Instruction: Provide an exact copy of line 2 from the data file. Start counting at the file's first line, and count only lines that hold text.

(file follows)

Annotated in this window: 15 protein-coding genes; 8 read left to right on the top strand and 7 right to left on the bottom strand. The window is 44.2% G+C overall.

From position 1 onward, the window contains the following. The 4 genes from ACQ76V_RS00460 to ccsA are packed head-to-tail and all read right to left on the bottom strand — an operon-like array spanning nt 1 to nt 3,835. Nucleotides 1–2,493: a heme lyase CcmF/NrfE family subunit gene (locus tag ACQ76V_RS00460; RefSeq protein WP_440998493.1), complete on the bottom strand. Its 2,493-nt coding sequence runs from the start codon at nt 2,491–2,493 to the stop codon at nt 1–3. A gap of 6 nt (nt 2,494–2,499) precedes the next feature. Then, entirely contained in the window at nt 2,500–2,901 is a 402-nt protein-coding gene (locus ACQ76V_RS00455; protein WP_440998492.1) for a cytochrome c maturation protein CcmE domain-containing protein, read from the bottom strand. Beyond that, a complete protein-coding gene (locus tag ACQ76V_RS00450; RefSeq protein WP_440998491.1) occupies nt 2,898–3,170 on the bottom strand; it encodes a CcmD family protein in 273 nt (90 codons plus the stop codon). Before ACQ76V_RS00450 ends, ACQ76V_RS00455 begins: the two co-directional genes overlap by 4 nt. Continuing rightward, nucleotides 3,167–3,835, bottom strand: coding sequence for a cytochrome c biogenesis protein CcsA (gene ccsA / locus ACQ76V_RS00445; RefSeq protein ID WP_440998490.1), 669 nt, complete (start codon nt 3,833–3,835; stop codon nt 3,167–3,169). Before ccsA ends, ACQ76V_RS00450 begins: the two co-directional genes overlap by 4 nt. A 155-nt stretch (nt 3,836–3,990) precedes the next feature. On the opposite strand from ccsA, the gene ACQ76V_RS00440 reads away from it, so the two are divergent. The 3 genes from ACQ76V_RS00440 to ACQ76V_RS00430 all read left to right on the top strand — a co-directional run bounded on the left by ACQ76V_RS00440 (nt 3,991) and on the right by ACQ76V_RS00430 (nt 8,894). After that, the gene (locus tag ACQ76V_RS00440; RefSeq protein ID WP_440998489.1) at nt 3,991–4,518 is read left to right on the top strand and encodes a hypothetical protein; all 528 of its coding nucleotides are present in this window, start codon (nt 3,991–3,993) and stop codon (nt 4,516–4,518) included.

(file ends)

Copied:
From position 1 onward, the window contains the following. The 4 genes from ACQ76V_RS00460 to ccsA are packed head-to-tail and all read right to left on the bottom strand — an operon-like array spanning nt 1 to nt 3,835. Nucleotides 1–2,493: a heme lyase CcmF/NrfE family subunit gene (locus tag ACQ76V_RS00460; RefSeq protein WP_440998493.1), complete on the bottom strand. Its 2,493-nt coding sequence runs from the start codon at nt 2,491–2,493 to the stop codon at nt 1–3. A gap of 6 nt (nt 2,494–2,499) precedes the next feature. Then, entirely contained in the window at nt 2,500–2,901 is a 402-nt protein-coding gene (locus ACQ76V_RS00455; protein WP_440998492.1) for a cytochrome c maturation protein CcmE domain-containing protein, read from the bottom strand. Beyond that, a complete protein-coding gene (locus tag ACQ76V_RS00450; RefSeq protein WP_440998491.1) occupies nt 2,898–3,170 on the bottom strand; it encodes a CcmD family protein in 273 nt (90 codons plus the stop codon). Before ACQ76V_RS00450 ends, ACQ76V_RS00455 begins: the two co-directional genes overlap by 4 nt. Continuing rightward, nucleotides 3,167–3,835, bottom strand: coding sequence for a cytochrome c biogenesis protein CcsA (gene ccsA / locus ACQ76V_RS00445; RefSeq protein ID WP_440998490.1), 669 nt, complete (start codon nt 3,833–3,835; stop codon nt 3,167–3,169). Before ccsA ends, ACQ76V_RS00450 begins: the two co-directional genes overlap by 4 nt. A 155-nt stretch (nt 3,836–3,990) precedes the next feature. On the opposite strand from ccsA, the gene ACQ76V_RS00440 reads away from it, so the two are divergent. The 3 genes from ACQ76V_RS00440 to ACQ76V_RS00430 all read left to right on the top strand — a co-directional run bounded on the left by ACQ76V_RS00440 (nt 3,991) and on the right by ACQ76V_RS00430 (nt 8,894). After that, the gene (locus tag ACQ76V_RS00440; RefSeq protein ID WP_440998489.1) at nt 3,991–4,518 is read left to right on the top strand and encodes a hypothetical protein; all 528 of its coding nucleotides are present in this window, start codon (nt 3,991–3,993) and stop codon (nt 4,516–4,518) included.